Maxwell Collins agent Eugene Carroll, right, said buyers are spoiled for choice as the market hits its spring peak. Picture: Peter Ristevski
NEW house price data should give homebuyers reason to smile with signs the heat is starting to come out of Geelong’s property market.
The Geelong data released exclusively to the Advertiser to coincide with the latest CoreLogic Home Values Index shows no change to home values for the month of October.
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Auctioneer Shaun Carroll calls bids at 32 Laurel Bank Parade, Newtown, which sold for $1.92 million on October 27. Picture: Mike Dugdale
The median value for houses, which makes up 85 per cent of transactions, dipped 0.3 per cent drop for the quarter.
On annual terms, Geelong’s median house value rose 11 per cent to $588,000.
Unit values increased 15.6 per cent annually to $420,000.
CoreLogic senior research analyst Cameron Kusher said while the figures show Geelong was still quite a strong market, the monthly and quarterly data suggested some of the heat was coming out.
“There has obviously been strong growth in values over the past few years, I think that we’re finding is in Victoria people are starting to target other regional areas nearby to Melbourne because Geelong doesn’t have quite the affordability advantage that it used to,” Mr Kusher said.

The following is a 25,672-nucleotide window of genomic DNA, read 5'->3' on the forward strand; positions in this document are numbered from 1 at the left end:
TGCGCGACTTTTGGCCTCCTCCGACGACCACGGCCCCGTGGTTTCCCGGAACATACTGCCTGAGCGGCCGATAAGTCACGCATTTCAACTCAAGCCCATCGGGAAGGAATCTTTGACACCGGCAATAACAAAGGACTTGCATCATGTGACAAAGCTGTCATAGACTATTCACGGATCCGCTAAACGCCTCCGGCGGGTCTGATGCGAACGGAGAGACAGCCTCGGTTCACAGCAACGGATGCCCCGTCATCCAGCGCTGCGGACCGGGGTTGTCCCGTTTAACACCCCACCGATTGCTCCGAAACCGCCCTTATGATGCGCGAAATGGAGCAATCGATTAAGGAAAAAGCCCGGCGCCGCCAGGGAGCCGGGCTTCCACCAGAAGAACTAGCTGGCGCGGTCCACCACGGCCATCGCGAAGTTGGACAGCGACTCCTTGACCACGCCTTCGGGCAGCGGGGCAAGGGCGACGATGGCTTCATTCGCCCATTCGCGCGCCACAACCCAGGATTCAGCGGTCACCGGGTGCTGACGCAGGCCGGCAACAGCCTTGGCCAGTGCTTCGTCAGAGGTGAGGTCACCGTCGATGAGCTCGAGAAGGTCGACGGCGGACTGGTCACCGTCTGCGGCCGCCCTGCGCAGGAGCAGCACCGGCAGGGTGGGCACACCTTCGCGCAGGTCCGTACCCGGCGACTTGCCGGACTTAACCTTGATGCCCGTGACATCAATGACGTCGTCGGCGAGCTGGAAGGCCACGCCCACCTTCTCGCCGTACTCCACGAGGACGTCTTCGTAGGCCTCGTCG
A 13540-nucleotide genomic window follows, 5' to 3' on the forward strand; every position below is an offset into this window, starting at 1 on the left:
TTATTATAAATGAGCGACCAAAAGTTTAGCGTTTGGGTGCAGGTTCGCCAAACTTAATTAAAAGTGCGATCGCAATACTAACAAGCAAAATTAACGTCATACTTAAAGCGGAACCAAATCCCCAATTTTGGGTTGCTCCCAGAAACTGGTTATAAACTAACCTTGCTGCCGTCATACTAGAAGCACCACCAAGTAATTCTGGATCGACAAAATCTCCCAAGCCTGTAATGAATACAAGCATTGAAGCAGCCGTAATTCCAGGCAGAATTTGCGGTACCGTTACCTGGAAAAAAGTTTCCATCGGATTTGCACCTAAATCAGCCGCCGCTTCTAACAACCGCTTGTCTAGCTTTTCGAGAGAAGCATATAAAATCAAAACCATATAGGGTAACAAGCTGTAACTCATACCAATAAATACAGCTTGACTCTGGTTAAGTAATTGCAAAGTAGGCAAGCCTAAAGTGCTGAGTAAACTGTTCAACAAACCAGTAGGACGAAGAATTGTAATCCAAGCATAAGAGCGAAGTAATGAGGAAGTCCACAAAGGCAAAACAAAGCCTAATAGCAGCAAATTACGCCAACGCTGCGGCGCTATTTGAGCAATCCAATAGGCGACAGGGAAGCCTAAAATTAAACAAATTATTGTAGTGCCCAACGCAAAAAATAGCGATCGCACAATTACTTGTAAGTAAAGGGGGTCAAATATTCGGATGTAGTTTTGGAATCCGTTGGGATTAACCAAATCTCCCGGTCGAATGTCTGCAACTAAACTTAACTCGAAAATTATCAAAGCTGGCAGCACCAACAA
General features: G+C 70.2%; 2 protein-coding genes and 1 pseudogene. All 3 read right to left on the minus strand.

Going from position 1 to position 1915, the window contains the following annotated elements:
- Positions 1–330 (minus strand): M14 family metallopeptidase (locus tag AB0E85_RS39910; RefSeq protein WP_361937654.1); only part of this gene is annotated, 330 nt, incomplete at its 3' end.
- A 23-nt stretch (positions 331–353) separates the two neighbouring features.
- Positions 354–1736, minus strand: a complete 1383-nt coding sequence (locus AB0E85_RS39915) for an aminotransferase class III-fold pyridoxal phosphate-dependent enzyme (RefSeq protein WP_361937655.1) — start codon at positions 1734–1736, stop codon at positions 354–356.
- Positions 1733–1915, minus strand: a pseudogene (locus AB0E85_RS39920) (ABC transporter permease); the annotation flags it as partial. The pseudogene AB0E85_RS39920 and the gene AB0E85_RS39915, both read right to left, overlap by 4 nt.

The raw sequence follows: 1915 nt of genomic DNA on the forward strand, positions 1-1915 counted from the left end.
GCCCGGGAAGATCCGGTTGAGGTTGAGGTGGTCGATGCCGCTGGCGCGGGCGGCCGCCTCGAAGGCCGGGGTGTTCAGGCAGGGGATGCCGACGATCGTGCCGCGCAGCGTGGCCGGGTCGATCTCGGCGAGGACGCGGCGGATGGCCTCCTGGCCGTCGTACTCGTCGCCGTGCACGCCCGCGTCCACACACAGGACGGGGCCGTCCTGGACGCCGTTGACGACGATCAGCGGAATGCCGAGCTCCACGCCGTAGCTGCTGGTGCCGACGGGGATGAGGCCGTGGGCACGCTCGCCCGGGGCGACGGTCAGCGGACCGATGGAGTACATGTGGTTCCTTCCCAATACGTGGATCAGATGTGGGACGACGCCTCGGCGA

The Balinese hut-style pool house at 121-123 Homestead Drive, St Albans Park, which sold for $1.05 million in October.
“If you look at the median value for Geelong, it’s more expensive than in Brisbane, Perth and Adelaide.
“It’s not as cheap like it used to be, so that’s why you’re starting to see some of the heat coming out of the market.”
Maxwell Collins, Geelong agent Eugene Carroll said buyers were aware that properties needed to be well priced.
“We’re still getting good inquiry for new listings. It comes back to the basics of real estate — get the price correct, present the property well and you’ll find it sells,” he said.
Samara Hinton and Jayden Little have transformed an old Barwon Water building at Anakie into an industrial-style home that’s hit the market. Picture: Alan Barber
Mr Carroll said stronger lending rules in the wake of the banking royal commission meant more people were seeking to negotiate for properties, leading to multiple offers in the days after an auction.
Geelong’s auction clearance rate was 60 per cent last weekend amid a surge in properties offered and remains the strongest in the country.
“We’re still getting a cross section of buyers. First-home buyers prefer to have a set price and negotiate with finance, while investors are still in the market,” Mr Carroll said.
“At the moment it’s a peak time. There’s a lot of property on the market, so buyers are spoiled for choice.
“The point of difference to the rest of the country is there is so much business coming down from Melbourne.
“History shows Geelong is not like Melbourne, we don’t have the heady highs of Melbourne and the bonus is we don’t get the crashes — the Melbourne market can be very volatile.”
Melbourne home values have shed 4.5 per cent since the market peaked almost a year ago — and they could fall another 10 per cent before the downturn is done, Mr Kusher said.